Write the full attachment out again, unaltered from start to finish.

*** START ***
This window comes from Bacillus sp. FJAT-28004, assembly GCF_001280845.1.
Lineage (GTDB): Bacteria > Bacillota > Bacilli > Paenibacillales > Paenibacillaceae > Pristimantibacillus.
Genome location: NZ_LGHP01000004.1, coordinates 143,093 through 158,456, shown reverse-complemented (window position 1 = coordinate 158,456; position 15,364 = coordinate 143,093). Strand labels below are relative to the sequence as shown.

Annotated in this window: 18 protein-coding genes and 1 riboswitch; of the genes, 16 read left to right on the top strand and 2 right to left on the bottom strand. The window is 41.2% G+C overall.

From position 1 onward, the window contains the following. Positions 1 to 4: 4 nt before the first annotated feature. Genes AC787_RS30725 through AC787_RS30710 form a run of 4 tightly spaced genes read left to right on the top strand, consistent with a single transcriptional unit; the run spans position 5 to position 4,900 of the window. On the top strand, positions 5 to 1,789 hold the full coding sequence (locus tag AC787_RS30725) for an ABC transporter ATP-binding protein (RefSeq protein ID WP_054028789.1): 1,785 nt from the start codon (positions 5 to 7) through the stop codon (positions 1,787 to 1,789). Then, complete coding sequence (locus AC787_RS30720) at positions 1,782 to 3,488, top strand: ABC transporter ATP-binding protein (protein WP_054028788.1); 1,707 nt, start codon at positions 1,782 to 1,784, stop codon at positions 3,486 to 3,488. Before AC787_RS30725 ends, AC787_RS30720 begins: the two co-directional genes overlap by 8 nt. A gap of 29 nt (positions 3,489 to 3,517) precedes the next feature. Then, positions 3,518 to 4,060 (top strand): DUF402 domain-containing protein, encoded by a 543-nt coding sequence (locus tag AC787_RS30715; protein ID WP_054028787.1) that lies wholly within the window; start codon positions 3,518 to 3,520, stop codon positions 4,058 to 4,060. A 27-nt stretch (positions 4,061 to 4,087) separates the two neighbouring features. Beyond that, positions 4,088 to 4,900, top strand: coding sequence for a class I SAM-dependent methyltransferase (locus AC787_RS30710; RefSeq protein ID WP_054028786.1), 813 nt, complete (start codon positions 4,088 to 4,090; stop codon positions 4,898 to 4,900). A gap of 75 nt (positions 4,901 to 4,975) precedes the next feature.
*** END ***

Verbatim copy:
This window comes from Bacillus sp. FJAT-28004, assembly GCF_001280845.1.
Lineage (GTDB): Bacteria > Bacillota > Bacilli > Paenibacillales > Paenibacillaceae > Pristimantibacillus.
Genome location: NZ_LGHP01000004.1, coordinates 143,093 through 158,456, shown reverse-complemented (window position 1 = coordinate 158,456; position 15,364 = coordinate 143,093). Strand labels below are relative to the sequence as shown.

Annotated in this window: 18 protein-coding genes and 1 riboswitch; of the genes, 16 read left to right on the top strand and 2 right to left on the bottom strand. The window is 41.2% G+C overall.

From position 1 onward, the window contains the following. Positions 1 to 4: 4 nt before the first annotated feature. Genes AC787_RS30725 through AC787_RS30710 form a run of 4 tightly spaced genes read left to right on the top strand, consistent with a single transcriptional unit; the run spans position 5 to position 4,900 of the window. On the top strand, positions 5 to 1,789 hold the full coding sequence (locus tag AC787_RS30725) for an ABC transporter ATP-binding protein (RefSeq protein ID WP_054028789.1): 1,785 nt from the start codon (positions 5 to 7) through the stop codon (positions 1,787 to 1,789). Then, complete coding sequence (locus AC787_RS30720) at positions 1,782 to 3,488, top strand: ABC transporter ATP-binding protein (protein WP_054028788.1); 1,707 nt, start codon at positions 1,782 to 1,784, stop codon at positions 3,486 to 3,488. Before AC787_RS30725 ends, AC787_RS30720 begins: the two co-directional genes overlap by 8 nt. A gap of 29 nt (positions 3,489 to 3,517) precedes the next feature. Then, positions 3,518 to 4,060 (top strand): DUF402 domain-containing protein, encoded by a 543-nt coding sequence (locus tag AC787_RS30715; protein ID WP_054028787.1) that lies wholly within the window; start codon positions 3,518 to 3,520, stop codon positions 4,058 to 4,060. A 27-nt stretch (positions 4,061 to 4,087) separates the two neighbouring features. Beyond that, positions 4,088 to 4,900, top strand: coding sequence for a class I SAM-dependent methyltransferase (locus AC787_RS30710; RefSeq protein ID WP_054028786.1), 813 nt, complete (start codon positions 4,088 to 4,090; stop codon positions 4,898 to 4,900). A gap of 75 nt (positions 4,901 to 4,975) precedes the next feature.